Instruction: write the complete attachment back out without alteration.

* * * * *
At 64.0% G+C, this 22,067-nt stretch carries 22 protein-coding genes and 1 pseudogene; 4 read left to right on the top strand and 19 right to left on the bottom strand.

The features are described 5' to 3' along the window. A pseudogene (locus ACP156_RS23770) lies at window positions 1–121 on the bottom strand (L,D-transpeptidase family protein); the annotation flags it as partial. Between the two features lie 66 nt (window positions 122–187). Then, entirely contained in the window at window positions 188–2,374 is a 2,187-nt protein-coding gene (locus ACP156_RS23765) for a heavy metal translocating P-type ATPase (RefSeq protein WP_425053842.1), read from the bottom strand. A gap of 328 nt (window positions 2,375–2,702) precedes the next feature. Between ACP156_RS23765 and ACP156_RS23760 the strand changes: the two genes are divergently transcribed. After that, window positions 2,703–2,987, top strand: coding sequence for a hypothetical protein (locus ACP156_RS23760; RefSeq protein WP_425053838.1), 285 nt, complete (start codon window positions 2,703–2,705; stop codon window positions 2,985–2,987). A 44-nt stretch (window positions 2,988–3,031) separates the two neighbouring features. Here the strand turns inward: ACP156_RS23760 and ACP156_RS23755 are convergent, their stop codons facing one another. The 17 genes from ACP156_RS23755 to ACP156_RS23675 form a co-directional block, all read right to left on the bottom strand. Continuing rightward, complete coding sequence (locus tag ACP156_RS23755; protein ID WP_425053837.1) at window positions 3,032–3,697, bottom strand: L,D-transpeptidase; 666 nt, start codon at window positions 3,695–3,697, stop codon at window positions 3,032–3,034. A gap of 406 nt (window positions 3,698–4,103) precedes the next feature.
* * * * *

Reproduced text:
At 64.0% G+C, this 22,067-nt stretch carries 22 protein-coding genes and 1 pseudogene; 4 read left to right on the top strand and 19 right to left on the bottom strand.

The features are described 5' to 3' along the window. A pseudogene (locus ACP156_RS23770) lies at window positions 1–121 on the bottom strand (L,D-transpeptidase family protein); the annotation flags it as partial. Between the two features lie 66 nt (window positions 122–187). Then, entirely contained in the window at window positions 188–2,374 is a 2,187-nt protein-coding gene (locus ACP156_RS23765) for a heavy metal translocating P-type ATPase (RefSeq protein WP_425053842.1), read from the bottom strand. A gap of 328 nt (window positions 2,375–2,702) precedes the next feature. Between ACP156_RS23765 and ACP156_RS23760 the strand changes: the two genes are divergently transcribed. After that, window positions 2,703–2,987, top strand: coding sequence for a hypothetical protein (locus ACP156_RS23760; RefSeq protein WP_425053838.1), 285 nt, complete (start codon window positions 2,703–2,705; stop codon window positions 2,985–2,987). A 44-nt stretch (window positions 2,988–3,031) separates the two neighbouring features. Here the strand turns inward: ACP156_RS23760 and ACP156_RS23755 are convergent, their stop codons facing one another. The 17 genes from ACP156_RS23755 to ACP156_RS23675 form a co-directional block, all read right to left on the bottom strand. Continuing rightward, complete coding sequence (locus tag ACP156_RS23755; protein ID WP_425053837.1) at window positions 3,032–3,697, bottom strand: L,D-transpeptidase; 666 nt, start codon at window positions 3,695–3,697, stop codon at window positions 3,032–3,034. A gap of 406 nt (window positions 3,698–4,103) precedes the next feature.